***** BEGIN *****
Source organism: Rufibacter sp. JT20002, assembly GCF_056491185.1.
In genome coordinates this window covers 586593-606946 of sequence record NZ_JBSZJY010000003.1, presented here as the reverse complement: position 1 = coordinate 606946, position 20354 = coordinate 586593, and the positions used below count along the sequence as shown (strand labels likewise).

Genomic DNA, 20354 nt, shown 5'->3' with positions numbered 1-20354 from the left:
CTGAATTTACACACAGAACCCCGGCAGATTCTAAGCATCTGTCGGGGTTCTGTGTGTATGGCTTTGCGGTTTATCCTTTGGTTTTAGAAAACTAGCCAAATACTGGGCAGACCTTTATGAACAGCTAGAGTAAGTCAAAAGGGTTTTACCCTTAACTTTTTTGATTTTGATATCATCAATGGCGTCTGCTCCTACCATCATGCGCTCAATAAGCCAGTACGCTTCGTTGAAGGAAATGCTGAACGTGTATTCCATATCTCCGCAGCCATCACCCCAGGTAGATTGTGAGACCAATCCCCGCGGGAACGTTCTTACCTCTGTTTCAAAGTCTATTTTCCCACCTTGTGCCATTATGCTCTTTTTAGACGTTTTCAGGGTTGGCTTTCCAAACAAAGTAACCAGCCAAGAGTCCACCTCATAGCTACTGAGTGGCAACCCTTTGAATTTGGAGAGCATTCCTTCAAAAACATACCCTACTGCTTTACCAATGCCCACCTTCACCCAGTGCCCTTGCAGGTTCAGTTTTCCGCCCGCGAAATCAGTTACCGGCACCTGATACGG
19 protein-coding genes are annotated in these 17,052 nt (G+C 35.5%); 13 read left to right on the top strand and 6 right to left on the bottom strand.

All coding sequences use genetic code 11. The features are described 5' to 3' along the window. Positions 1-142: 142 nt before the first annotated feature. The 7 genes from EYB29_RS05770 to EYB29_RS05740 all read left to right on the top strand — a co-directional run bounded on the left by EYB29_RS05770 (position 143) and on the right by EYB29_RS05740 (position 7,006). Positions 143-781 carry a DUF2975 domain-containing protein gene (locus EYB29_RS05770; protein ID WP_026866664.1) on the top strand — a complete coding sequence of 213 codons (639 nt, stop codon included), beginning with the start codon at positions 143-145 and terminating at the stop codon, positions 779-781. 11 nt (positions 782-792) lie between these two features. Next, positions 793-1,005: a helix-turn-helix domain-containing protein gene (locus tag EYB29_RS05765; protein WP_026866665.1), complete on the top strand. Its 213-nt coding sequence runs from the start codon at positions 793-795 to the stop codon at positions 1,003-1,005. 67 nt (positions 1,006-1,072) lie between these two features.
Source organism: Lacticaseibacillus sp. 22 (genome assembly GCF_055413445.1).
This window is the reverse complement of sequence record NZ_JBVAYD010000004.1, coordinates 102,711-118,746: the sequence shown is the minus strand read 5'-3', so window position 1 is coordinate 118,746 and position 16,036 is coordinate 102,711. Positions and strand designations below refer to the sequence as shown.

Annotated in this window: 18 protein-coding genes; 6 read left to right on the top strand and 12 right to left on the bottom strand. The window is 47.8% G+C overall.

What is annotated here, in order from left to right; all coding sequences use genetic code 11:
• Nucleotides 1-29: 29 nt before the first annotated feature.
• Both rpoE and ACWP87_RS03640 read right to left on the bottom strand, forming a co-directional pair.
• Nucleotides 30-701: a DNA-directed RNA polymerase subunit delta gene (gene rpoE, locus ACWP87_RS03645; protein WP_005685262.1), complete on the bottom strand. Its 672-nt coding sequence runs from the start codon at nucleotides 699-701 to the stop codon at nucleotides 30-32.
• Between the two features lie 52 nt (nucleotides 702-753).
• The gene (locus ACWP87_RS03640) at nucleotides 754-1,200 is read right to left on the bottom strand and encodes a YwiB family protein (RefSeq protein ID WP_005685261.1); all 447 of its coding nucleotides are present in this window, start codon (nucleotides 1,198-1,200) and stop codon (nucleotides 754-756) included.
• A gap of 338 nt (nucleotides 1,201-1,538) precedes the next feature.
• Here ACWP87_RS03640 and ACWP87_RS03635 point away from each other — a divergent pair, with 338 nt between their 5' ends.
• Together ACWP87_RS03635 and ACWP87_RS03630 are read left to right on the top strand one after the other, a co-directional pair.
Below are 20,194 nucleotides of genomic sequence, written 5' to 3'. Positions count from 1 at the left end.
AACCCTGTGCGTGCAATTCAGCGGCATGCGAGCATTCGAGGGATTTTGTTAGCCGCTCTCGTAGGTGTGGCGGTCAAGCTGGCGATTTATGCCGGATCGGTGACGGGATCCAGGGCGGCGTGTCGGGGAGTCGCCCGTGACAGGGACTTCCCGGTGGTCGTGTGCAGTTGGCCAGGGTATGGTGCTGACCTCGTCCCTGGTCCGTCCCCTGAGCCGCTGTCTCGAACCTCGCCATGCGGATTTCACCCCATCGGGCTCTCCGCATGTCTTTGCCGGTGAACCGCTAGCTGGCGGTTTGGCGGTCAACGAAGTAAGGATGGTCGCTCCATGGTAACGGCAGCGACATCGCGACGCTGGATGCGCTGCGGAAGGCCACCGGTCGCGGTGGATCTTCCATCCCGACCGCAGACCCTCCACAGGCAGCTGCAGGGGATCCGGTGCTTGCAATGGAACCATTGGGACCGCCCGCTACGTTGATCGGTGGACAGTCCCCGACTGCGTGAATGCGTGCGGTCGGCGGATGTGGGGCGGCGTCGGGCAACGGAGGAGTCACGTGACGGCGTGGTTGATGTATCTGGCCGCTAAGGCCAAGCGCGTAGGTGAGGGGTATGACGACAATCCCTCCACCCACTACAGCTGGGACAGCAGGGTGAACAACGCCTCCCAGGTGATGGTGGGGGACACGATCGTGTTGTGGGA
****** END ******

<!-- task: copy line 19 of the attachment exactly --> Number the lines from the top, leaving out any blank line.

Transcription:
Below are 20,194 nucleotides of genomic sequence, written 5' to 3'. Positions count from 1 at the left end.